One of my favorite artists and inspirations is Cj Hendry. She draws similar colorful objects such as paint samples and flower petals. She also uses her artwork to benefit others, like the time she drew a massive pair of Nike sneakers, sold it for thousands of dollars, and used it to buy shoes for children in NYC. I may not have the ability right now to help with world poverty, however, I hope that my artwork can make people smile. We can accomplish seemingly impossible ideas if we move one step at a time. It's in the little things.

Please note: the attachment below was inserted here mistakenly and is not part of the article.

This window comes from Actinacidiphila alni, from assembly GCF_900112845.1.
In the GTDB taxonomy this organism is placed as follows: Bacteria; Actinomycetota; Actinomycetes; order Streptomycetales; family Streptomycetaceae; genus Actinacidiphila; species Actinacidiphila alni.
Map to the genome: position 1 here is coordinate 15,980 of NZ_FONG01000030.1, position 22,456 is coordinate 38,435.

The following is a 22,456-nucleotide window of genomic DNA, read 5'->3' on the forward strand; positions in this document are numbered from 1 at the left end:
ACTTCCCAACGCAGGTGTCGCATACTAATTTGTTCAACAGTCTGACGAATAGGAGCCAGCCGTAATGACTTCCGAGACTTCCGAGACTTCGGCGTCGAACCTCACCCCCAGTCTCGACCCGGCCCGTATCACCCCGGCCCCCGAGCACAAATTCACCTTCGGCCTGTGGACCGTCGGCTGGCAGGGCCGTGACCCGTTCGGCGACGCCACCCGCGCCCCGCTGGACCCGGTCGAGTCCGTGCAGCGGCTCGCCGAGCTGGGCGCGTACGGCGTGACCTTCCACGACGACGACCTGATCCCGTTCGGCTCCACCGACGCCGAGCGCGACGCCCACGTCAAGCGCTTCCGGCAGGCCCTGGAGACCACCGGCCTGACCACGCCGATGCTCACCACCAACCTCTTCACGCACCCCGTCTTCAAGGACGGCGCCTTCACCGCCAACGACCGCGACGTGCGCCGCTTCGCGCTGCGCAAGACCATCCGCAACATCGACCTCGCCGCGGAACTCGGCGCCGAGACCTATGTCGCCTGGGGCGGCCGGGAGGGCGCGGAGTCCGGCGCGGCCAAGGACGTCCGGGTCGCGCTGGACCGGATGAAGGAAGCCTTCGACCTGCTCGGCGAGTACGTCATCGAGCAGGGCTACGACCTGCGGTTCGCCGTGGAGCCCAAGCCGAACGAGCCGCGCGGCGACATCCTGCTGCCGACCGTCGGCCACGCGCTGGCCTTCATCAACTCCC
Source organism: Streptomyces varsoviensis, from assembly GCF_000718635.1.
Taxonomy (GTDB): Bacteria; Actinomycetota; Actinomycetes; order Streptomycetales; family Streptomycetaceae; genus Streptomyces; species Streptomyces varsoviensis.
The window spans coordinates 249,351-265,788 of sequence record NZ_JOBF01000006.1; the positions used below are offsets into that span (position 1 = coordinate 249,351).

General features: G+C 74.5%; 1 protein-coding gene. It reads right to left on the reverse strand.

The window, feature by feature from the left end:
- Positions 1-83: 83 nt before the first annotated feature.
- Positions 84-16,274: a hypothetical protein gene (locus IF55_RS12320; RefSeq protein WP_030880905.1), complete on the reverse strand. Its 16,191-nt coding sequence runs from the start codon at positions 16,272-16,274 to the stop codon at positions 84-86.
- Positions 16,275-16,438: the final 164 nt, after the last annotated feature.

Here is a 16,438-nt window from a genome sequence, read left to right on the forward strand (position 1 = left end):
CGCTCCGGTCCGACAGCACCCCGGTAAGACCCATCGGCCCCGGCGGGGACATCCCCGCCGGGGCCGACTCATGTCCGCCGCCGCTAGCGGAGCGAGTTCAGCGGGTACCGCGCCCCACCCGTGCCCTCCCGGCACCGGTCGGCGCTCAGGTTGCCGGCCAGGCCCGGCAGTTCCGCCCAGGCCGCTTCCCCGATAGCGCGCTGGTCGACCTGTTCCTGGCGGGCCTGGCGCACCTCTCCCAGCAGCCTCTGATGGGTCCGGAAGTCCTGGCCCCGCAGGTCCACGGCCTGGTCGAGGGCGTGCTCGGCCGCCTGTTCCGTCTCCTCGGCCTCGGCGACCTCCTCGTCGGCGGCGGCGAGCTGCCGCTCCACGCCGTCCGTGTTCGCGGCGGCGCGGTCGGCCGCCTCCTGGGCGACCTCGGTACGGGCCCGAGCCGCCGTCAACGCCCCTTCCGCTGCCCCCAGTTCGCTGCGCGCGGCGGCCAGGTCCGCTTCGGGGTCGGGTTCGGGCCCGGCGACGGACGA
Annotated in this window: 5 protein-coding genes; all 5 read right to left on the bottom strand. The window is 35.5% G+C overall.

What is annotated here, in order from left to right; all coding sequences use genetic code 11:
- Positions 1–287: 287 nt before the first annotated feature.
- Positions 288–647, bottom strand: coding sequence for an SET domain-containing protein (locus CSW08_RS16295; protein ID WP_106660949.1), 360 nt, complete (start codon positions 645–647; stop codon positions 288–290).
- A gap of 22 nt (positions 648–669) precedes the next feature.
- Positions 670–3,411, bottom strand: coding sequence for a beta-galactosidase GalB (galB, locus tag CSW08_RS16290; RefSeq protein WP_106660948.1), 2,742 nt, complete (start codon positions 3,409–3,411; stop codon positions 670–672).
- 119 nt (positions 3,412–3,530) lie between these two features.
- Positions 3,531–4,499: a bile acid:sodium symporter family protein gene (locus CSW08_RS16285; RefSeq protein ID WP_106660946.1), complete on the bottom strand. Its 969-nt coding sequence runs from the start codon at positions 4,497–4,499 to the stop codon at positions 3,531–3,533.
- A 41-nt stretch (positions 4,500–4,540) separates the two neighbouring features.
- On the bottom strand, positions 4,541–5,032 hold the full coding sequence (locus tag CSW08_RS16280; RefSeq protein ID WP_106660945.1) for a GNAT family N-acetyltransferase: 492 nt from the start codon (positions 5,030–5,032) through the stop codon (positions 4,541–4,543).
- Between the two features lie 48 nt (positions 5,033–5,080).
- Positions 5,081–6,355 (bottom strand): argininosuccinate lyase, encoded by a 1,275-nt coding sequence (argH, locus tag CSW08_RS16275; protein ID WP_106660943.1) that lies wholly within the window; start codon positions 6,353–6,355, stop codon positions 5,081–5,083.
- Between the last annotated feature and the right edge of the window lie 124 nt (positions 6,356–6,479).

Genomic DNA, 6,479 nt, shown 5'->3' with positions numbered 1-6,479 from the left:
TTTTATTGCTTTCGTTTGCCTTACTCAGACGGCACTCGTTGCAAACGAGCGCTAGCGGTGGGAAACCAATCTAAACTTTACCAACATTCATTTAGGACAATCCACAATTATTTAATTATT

What does procrastination look like for you?
Sometimes when I've been working on a drawing for a long time, my eyes get so tired of looking at the same thing. I start to criticize my artwork and look for flaws. When that happens I end up taking a break. Usually when I come back, I'm amazed at all the progress I've made, and that motivates me to keep going. It's often hard to see how far we've come until we look back and see the progress.
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What techniques work to ensure that you make time for your art?
When I find myself busy with school, or work, I try to find time for art. This usually means working on smaller projects that aren't so time consuming. What's important to me is that I always make time to practice, so that I can continue to magnify my potential and talent.
How do you generally arrive at ideas for your paintings?